Introduction to Legislation

The Challenge of the Modern Legislative and Regulatory Environment

In today’s highly complex legal and regulatory environment, legislation is no longer accessible to the average citizen. Legislators, administrators, ministers, and regulators need to recognize that this complexity and voluminous level of legislation and regulation is no longer accessible to the average citizen. As a result, even our citizen legislatures are dominated by lawyers and specialists, and bureaucrats write, administer and enforce a legislative and regulatory framework difficult to navigate or understand.

Legislation as a Tool for Regulation

Legislation is a tool available for governments to advance mandates and policies they have agreed with their citizens and subjects.  Legislation and regulation should be the solution of last resort.  It is a limitation or delineation of rights. However, absent regulation, the policy may not be enacted, and goals fail to be achieved. Over or under regulation is dangerous and ineffective in that it fails to address the problem it is designed to solve. To be of good quality, legislation must be effective.  This is, it must produce the desired regulatory result.

What is Regulation?

In essence, regulation is the process of putting government policies into effect. When the government sets policy, they outline and establish desired regulatory results and identify state intervention areas.  The state is then charged with determining the best manner to achieve those ends.  According to Professor Helen Xanthaki of the University of London, regulation works around nine core principles:

  1. It is developed in the context of the policy.
  2. It has a structured dialogue that provides for active listening
  3. It engages those that resist regulation with fairness
  4. It praises those who show commitment
  5. It signals a desire to achieve outcomes through education and support
  6. It signals a set of escalating sanctions that may be employed for compliance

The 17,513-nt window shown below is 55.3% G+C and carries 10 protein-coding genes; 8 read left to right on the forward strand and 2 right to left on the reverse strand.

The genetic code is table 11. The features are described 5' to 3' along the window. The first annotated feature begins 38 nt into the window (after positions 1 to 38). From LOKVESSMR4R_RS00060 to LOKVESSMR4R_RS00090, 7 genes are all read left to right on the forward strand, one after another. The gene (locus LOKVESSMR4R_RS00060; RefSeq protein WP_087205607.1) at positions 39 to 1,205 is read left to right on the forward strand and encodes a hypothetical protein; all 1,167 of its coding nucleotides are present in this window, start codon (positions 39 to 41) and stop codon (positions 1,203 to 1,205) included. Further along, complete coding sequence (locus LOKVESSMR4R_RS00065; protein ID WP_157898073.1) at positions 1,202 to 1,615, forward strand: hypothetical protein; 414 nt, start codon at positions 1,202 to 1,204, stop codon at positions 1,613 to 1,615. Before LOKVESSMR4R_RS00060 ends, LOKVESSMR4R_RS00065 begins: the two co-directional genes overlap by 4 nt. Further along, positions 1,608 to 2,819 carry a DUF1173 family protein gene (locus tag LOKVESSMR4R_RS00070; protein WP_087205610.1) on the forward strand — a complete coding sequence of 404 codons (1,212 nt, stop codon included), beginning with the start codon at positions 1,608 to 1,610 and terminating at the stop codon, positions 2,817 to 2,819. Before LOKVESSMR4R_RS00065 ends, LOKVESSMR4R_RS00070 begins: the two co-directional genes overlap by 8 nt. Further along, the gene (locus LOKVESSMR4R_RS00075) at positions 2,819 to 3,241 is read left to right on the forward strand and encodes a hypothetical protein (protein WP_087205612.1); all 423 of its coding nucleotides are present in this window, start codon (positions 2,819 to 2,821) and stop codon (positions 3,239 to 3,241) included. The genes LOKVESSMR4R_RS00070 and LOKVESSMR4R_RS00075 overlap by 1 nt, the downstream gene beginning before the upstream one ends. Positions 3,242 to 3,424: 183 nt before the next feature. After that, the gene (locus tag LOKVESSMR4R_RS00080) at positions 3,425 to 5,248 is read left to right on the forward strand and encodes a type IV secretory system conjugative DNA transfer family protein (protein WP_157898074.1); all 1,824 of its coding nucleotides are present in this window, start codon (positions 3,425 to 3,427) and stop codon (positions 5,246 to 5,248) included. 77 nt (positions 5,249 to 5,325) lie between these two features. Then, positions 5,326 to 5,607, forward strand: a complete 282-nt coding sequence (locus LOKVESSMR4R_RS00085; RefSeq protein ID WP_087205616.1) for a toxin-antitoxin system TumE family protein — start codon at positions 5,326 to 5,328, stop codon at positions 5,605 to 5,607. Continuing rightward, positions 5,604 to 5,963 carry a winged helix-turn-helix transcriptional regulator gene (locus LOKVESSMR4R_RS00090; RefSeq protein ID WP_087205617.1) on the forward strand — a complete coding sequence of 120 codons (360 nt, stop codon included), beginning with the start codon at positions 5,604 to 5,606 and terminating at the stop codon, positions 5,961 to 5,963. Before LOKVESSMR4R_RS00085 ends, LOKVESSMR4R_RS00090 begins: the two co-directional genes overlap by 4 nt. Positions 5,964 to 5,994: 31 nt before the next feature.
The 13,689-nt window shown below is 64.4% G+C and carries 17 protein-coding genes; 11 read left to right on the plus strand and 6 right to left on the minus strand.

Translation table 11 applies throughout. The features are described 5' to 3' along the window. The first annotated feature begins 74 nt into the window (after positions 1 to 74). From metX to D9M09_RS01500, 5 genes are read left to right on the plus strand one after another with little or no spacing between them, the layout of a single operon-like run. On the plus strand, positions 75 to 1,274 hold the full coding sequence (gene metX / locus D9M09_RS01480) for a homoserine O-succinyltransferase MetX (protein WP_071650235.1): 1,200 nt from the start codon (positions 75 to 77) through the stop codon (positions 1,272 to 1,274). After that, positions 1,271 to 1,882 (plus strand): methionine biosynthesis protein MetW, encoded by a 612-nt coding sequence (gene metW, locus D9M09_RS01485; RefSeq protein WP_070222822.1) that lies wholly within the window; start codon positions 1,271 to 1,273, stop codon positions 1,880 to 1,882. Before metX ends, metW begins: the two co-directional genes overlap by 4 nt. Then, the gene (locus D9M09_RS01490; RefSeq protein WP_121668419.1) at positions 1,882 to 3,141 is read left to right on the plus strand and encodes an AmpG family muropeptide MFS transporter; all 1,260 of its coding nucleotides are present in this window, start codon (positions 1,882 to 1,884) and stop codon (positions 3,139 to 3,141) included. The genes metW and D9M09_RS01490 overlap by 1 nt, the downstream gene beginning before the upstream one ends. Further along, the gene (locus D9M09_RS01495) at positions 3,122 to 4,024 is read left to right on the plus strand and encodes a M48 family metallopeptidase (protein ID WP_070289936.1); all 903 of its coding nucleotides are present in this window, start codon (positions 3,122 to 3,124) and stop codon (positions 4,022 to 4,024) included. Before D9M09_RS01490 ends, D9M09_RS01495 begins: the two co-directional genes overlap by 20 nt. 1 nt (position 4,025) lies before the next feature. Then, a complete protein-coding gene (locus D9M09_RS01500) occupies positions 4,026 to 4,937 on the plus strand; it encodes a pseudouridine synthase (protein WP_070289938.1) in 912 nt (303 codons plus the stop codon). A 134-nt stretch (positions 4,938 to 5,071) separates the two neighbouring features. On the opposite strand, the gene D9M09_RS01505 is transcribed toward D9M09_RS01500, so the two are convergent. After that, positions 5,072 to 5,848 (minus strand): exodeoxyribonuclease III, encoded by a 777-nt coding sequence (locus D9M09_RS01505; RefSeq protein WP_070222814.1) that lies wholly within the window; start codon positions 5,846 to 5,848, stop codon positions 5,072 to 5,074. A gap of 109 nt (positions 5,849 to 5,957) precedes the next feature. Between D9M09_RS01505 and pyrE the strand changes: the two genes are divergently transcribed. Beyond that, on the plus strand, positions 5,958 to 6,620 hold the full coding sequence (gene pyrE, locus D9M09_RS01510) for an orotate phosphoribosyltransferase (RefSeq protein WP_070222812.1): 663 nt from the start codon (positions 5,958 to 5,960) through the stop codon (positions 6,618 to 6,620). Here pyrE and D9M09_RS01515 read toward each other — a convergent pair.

7. It has a pyramidal governance approach
  8. It elicits active responsibility looking forward, as opposed to holding actors responsible for past actions.
  9. It communicates lessons learned.

To implement the regulation, the government may use incentives, co-regulation, self-regulation, and public awareness instead of harsh enforcement. Legislation is a tool for governing and implementing regulation.

Legislative quality is measured by evaluating the effectiveness of the legislation.  Effectiveness includes the ability to foresee the main outcomes during drafting, stating the objectives and purpose clearly, providing necessary and appropriate means for enforcement, and assessing and evaluating in a consistent and timely manner post-implementation.

Effectiveness can be achieved by efficiency – using minimum cost methods to achieve the optimum benefit, clarity, precision, and a lack of ambiguity. These are defined as:

  • Efficiency – choice of the most financially appropriate method
  • Clarity – easily understood
  • Precision – exactness of expression or detail
  • Lack of Ambiguity – the exact meaning

Additionally, legislation should use plain as well as gender-neutral language.

The main problem today is that legislation is viewed independently from regulation.  Legislation is a tool for regulation. It must be used ONLY when legislation can be effective, as defined above.

Main Goals of the Drafter

The main goal of the drafter is to draft effective legislation.  This approach also recognizes that legislation is effective within a specific space-time context. The regulation then is the written rules of statutory law that affect policy choices made during governance.  Regulation is designed to be efficacious – which is the same as regulatory quality. Legislation as a regulatory tool is aimed at effectiveness, which is the same as legislative quality.

Nature and Types of Legislation

Legislation is a law made by the legislature or under the authority of the legislature.  Outside of the constitution or charter, it is often the highest law of the jurisdiction and is the basis by which judges must apply the law. These rules may be derived or inspired from religious, rational, or democratic foundations – and often are a combination of all three.  In common law jurisdictions, the hierarchy tends to fall as:

  • constitution
  • legislation
  • case law

Legislation is a law made by the legislature and usually must have legal effect. The legal effect is a term of art and generally is defined as something that:

  • Grants a legal right